Taking Climate Action

2020-02-23
The science is crystal clear. Humanity has to stop emitting greenhouse gases into the atmosphere. As of 2020, we will be offsetting the emissions we generate, while still working hard to reduce the ones we can.
editorial_climate_hero

The science is crystal clear. Humanity has to stop emitting greenhouse gases into the atmosphere. As of 2020, we will be offsetting the emissions we generate, while still working hard to reduce the ones we can.


By funding energy efficient cooking stoves in rural Kenya, we are taking responsibility for the emissions we can’t prevent yet. It is an important part of A Day’s March taking direct climate action.

But first, let’s be clear. Carbon offsetting is not our suggestion of a long-term solution to the climate impact of our industry. We need to move rapidly towards a circular economy within the boundaries of our planet. But while we are on that journey, offsetting our emissions means we are taking responsibility for our carbon footprint right now.

We have chosen to offset our emissions working with ZeroMission, one of Sweden’s most renowned agencies in this line of expertise, by funding a project providing energy efficient cooking stoves in rural Kenya. We asked Sustainability Specialist Sofia Bernett to sit down with Filip Dessle, Climate Strategist at ZeroMission and talk about carbon offsetting as a part of our overall ambition to reduce our impact on the planet.

Sofia Bernett: Hi Filip! First, explain carbon offsetting.
Filip Dessle: Well, in the most basic sense, carbon offsetting is a way to compensate for the greenhouse gas emissions that arise from a business, product or service and that we can’t reduce or avoid on our own yet. By investing in projects that reduce emissions, we are preventing, avoiding or sequestering the same amount of greenhouse gases from entering the atmosphere and adding to the warming of our climate.

Filip Dessle, Climate Strategist at renowned ZeroMission.

How does it work?
- There is actually a very clear definition with five criteria that must be met in order to define an effort as carbon offsetting. First, there has to be additionality, meaning the emission reduction would not have happened without the financial means that you provide as a buyer. Google “carbon offset” and you will find a lot of very cheap options. Too cheap it could be argued, as those projects are often happening anyway, so your money risks not having a real impact on the emissions reduction. If you want to make a difference, you have to pay for it, that is the bottom line.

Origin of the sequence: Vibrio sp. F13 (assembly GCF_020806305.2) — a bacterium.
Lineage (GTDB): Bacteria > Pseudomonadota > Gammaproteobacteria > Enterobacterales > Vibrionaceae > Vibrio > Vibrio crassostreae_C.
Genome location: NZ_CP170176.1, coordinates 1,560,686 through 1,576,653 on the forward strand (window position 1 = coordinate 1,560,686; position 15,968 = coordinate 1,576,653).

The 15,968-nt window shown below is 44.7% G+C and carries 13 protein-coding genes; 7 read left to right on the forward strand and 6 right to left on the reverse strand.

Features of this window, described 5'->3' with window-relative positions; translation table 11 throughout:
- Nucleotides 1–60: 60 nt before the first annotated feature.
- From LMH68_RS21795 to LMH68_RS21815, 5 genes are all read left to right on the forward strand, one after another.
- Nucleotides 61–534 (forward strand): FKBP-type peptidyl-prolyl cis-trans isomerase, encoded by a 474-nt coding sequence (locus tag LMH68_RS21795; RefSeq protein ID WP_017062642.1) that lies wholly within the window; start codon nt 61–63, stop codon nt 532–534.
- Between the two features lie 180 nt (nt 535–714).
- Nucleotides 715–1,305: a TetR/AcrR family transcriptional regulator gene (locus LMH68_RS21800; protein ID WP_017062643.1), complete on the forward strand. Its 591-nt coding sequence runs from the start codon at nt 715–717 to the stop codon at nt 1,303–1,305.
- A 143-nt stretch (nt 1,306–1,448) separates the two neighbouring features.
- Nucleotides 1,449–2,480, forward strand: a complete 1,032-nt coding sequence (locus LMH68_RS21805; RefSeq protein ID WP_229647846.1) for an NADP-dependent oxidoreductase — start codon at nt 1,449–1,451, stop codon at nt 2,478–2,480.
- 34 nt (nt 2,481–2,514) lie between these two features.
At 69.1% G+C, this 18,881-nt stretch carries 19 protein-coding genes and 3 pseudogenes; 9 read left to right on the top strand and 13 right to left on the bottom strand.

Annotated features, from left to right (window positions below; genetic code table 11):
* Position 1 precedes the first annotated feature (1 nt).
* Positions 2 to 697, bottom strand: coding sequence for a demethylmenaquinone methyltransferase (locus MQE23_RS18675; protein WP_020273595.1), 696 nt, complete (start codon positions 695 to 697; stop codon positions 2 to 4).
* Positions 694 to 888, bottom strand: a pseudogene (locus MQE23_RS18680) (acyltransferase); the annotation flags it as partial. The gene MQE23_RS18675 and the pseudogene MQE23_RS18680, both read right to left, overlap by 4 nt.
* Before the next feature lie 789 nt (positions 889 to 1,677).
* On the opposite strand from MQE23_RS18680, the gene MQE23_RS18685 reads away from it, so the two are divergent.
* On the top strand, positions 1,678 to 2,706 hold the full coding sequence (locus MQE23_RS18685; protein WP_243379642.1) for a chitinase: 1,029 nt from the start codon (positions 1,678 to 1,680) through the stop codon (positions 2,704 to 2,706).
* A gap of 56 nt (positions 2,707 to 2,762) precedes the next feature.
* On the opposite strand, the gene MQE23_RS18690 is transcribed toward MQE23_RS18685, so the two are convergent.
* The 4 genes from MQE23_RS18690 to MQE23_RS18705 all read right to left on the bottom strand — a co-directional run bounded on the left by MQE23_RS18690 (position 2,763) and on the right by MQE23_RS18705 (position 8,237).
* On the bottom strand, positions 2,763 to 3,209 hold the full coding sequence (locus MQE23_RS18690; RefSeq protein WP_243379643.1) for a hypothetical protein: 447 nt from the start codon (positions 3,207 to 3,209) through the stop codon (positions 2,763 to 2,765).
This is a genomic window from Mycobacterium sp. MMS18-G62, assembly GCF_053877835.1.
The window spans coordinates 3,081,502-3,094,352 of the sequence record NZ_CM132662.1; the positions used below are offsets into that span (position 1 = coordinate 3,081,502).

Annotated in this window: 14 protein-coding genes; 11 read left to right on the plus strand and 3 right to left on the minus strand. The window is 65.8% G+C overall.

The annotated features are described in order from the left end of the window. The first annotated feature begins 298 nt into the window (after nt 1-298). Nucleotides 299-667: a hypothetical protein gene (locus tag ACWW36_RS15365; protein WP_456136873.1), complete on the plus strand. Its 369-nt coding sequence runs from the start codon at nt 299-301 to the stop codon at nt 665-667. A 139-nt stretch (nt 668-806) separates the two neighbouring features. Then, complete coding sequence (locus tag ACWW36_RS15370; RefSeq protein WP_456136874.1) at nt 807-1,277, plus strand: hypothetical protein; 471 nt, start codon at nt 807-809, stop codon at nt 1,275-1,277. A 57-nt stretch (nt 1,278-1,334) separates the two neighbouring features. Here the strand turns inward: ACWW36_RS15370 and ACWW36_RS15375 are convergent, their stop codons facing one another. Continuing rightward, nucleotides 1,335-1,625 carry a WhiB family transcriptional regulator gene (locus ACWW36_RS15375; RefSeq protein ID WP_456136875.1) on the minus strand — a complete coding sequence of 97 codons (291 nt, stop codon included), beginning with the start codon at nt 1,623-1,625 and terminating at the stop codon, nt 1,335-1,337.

The reductions also have to be measurable according to scientifically recognized and accepted methods. And a third independent party has to verify that the reductions actually occurred before the carbon credits can be sold. Every tonne of greenhouse gases that is avoided, reduced or sequestered has to be traced, given a unique number and then marked as “retired” in an international register when purchased. The reduction also has to be permanent, meaning emissions are not only postponed but prevented altogether. Besides compensating for greenhouse gas emissions, carbon offset projects should always contribute to the wellbeing of local ecosystems as well as improving livelihoods for people in the communities taking part.

Carbon offsetting has been widely discussed lately, at least here in Sweden. Some say it is an easy way out or an excuse to continue business as usual instead of committing to necessary changes in order to reduce the actual carbon footprints. What are your thoughts on that?
– There is a tenacious myth of carbon offsetting being used as a sort of letter of indulgence. But what we are seeing is the exact opposite. Companies who offset their activities are more prone to actively reduce their own emissions. In fact, research shows that companies that include offsetting as a part of their carbon management strategy typically spend ten times more on internal emissions reduction activities than the ones who don’t, according to a study by Ecosystem Marketplace in 2016.

I believe an important reason for that is because in order to offset, you have to first calculate and analyze your emissions. And with that, you realize the magnitude of different activities. You understand what you can easily change right now and what you have to deal with long-term.

Offsetting also means taking on a cost that can be quite substantial. To reduce that cost you have to work hard to reduce emissions within your business. What you are doing by offsetting is taking responsibility for the emissions that have already occurred. It is like taking care of your own waste. And it is something you can do while working to reduce that waste.

That being said, nobody believes carbon offsetting is going to solve the climate crisis. Right now our global emissions curve needs to peak and bend steeply downwards. By the year 2030 we need to have reduced global emissions by at least 50 percent in order not to exceed the 1.5 degree target stated in the Paris agreement. By 2050 the planet must be down to net zero emissions, meaning we will have to have created negative emissions using new technology, as well as using what we already know about restoring and preserving ecosystems to capture carbon in biomass and soil. This will take a deep structural change in the way we produce, consume, transport, eat and invest. As well as how we manage our forests, farms, land and oceans.